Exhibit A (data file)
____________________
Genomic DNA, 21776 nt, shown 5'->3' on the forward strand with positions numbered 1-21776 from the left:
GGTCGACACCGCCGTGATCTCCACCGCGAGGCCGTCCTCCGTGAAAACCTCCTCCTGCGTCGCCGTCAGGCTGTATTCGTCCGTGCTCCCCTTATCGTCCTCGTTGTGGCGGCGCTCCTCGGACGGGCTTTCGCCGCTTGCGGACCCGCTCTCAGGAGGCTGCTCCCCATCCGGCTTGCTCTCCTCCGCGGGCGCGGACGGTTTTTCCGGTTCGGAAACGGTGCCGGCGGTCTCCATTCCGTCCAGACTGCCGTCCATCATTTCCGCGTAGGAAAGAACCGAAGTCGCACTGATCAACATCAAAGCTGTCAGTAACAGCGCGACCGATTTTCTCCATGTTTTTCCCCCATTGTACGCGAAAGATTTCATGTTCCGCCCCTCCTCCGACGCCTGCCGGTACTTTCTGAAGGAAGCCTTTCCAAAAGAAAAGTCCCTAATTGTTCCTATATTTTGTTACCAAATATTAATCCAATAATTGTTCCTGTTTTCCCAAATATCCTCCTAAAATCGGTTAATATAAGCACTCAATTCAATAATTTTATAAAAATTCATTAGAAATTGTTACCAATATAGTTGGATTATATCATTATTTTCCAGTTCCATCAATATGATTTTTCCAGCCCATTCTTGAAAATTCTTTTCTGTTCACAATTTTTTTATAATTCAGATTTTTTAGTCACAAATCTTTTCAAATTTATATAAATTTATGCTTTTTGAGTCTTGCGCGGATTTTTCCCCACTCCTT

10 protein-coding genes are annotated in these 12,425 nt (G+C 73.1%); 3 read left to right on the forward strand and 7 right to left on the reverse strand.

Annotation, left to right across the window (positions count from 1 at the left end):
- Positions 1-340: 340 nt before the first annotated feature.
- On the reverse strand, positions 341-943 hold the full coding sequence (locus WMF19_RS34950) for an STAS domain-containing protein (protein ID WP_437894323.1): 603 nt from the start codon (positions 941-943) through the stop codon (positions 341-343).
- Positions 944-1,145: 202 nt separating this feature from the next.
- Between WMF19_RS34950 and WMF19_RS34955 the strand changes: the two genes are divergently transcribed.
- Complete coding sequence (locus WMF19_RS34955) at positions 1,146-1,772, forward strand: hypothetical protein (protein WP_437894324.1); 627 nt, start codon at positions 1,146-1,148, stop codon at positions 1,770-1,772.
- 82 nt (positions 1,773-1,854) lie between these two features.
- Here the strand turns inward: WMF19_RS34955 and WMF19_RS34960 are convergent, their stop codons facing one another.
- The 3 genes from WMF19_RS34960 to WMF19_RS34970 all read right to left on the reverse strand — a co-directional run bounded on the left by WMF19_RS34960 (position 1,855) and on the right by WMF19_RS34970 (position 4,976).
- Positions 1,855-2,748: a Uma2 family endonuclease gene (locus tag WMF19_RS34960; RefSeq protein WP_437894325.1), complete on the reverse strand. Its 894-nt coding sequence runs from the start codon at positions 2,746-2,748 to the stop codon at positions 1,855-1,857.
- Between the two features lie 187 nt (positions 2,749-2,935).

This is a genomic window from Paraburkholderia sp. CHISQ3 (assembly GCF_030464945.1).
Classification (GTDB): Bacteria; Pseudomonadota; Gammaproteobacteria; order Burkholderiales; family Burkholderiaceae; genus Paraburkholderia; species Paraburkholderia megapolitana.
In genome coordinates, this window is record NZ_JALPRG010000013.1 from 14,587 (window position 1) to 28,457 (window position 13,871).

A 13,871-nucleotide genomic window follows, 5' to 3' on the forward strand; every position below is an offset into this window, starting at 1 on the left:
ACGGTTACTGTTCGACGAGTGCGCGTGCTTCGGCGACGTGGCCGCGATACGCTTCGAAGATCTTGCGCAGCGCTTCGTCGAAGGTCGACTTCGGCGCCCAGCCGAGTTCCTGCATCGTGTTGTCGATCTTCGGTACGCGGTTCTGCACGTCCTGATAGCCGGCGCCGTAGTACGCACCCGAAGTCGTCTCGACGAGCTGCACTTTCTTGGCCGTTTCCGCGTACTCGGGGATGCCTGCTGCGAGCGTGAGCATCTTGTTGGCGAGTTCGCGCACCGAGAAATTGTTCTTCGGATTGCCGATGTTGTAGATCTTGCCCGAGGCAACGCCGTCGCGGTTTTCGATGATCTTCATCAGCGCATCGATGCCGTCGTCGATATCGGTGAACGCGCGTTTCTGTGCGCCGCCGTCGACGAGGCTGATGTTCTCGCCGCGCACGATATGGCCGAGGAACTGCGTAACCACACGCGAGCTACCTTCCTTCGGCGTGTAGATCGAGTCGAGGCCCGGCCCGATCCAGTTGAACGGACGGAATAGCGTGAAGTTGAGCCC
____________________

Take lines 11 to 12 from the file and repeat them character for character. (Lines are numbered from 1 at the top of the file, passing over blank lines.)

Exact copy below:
- Here the strand turns inward: WMF19_RS34955 and WMF19_RS34960 are convergent, their stop codons facing one another.
- The 3 genes from WMF19_RS34960 to WMF19_RS34970 all read right to left on the reverse strand — a co-directional run bounded on the left by WMF19_RS34960 (position 1,855) and on the right by WMF19_RS34970 (position 4,976).